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I have a loop that output variable number of values everytime, I want to use fprintf function to print these values so that each line contain 16 values only. I don't know the number of values since the loop outputs different number of values every time. any ideas to do this please?? thanks a lot

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I don't know the datatype of your input variable or what type you want to output, so this is just an example:

a = ones(1,20); % 20 input values

>> 1111111111111111

a = ones(1,10); % 10 input values

>> 1111111111

The above prints at most 16 values and works even if the input, a is empty. The question is if you want a default value to be printed if there are fewer than 16 elements in your input. In that case, here's one way to do it:

a = ones(1,10); % 10 input values
default  = 0; % Default value if numel(a) < 16
fprintf('%d',[a(1:min(numel(a),16)) default(ones(1,max(16-numel(a),0)))])

>> 1111111111000000

You have to adjust these if you have a column vector.


To address a question raised by @Schorsch, if instead of clipping elements in arrays with greater than 16 values, you would like them to be printed on the next line, that can be done with this:

a = ones(1,20); % 20 input values
default = 0; % Default value if numel(a) < 16
fprintf('%d%d%d%d%d%d%d%d%d%d%d%d%d%d%d%d\n',[a default(ones(1,16-mod(numel(a),16)))])

>> 1111111111111111

Variants of form can, of course, also be used in place of the first two solution I gave, but the print string can be harder to read.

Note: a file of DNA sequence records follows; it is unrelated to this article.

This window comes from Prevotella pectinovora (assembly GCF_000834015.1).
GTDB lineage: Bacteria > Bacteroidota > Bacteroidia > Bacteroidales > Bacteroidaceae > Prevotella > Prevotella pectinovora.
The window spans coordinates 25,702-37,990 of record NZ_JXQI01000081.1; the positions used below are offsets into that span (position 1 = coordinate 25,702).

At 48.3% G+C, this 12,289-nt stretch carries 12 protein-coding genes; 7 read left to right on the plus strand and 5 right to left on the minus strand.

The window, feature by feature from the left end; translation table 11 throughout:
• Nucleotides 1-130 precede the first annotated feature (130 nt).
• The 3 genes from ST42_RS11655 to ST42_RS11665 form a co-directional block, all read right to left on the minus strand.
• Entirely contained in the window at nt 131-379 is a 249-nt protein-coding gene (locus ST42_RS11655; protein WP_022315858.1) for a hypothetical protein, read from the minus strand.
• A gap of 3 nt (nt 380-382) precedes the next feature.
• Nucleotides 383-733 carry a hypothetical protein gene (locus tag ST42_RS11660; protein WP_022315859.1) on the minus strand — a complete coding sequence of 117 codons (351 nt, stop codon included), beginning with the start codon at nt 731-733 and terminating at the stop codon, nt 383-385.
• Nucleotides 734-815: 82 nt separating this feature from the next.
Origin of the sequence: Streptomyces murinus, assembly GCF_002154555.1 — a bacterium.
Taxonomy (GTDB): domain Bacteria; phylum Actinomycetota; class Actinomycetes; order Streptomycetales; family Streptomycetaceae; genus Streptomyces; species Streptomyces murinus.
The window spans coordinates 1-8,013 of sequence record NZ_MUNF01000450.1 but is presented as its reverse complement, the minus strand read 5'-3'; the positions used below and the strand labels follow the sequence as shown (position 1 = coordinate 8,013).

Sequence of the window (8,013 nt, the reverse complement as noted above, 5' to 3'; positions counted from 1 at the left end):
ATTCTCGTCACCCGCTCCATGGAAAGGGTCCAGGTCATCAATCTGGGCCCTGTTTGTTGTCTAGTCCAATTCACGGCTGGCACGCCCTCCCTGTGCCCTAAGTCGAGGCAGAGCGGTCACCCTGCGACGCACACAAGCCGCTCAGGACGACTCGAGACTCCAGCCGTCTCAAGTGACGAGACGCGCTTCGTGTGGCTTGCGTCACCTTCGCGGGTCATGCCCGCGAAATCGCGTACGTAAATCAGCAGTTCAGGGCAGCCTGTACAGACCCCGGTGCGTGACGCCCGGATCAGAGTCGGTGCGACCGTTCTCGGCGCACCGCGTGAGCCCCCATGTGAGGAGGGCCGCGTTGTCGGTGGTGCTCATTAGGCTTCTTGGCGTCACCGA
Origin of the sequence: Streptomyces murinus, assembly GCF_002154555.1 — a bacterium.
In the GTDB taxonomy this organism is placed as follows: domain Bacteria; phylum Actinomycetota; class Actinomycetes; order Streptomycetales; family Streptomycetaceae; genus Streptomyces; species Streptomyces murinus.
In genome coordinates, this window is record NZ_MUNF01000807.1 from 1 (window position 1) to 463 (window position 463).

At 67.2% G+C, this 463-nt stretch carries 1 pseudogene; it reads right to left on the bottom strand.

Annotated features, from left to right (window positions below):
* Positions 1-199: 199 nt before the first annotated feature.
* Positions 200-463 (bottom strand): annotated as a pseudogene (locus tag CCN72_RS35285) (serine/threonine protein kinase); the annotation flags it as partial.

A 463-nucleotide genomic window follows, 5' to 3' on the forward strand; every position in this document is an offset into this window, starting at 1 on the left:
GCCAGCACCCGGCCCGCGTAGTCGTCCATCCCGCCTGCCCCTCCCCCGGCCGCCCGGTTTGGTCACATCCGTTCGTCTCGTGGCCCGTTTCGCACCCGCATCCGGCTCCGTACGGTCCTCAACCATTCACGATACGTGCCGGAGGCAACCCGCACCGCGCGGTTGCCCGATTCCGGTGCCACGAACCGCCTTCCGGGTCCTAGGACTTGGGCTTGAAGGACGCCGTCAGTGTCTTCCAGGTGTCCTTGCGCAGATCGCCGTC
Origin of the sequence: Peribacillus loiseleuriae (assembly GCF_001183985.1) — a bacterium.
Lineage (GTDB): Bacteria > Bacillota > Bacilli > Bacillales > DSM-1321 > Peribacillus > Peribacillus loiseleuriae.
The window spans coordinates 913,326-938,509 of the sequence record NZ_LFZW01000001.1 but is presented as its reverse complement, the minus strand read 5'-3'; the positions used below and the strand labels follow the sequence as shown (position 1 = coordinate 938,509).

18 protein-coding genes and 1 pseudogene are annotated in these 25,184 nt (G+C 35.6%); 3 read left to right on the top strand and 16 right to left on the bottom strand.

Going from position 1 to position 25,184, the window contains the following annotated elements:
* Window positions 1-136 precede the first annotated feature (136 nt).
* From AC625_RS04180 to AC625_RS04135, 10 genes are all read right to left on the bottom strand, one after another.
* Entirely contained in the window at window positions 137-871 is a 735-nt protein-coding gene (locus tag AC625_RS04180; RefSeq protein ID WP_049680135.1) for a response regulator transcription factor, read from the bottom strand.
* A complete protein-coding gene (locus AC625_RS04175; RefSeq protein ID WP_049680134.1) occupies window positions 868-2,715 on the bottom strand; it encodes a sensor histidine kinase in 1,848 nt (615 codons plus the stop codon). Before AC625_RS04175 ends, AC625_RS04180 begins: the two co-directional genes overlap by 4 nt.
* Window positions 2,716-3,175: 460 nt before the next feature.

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Another question would be what to do if there are more than 16 values. Does @ansam-qas want them deleted? Or in a new line? – Schorsch May 28 '13 at 19:02
@Schorsch: The question is unclear on this. See my edit which provides a solution to this case. – horchler May 28 '13 at 19:21
+1 seems to cover all bases now – Schorsch May 28 '13 at 19:34

why not use an explicit counter for the fprintf-function:

printIdx = 1;    % Init the counter, so that after 16 iterations, there can be a linebreak
% Run a loop which just print the iteration index
for Idx = 42 : 100+randi(100,1);   % Run the loop untill a random number of iterations
    % ### Do something in your code ###
    fprintf('%d ',Idx); % Here we just print the index

    % If we made 16 iterations, we do a linebreak
    printIdx = printIdx + 1;   % Increment the counter for the print
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If you are interested in intelligently creating a newline character at the end of each row (regardless of length), you can use the "\b" backspace character to remove lines at the end of a row, followed by a "\n" to make a new line. Example below:

fprintf('%u, %u \n',magic(3)) %will end the output with "2, "

fprintf('%u, %u \n',magic(4)) %will end the output with "1 {newline}"

In either case, sending 2 backspaces then a newline will result in a clean End Of Line:

fprintf('\b\b\n') % in one case, will truncate the ", " and in the other truncates " \n"
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UPDATE: when writing to ASCII files, the Backspace character will not always work. Use fseek(fid,-2,0) to "back up" 2 characters and start over-writing. – Scott Jul 15 '14 at 20:20

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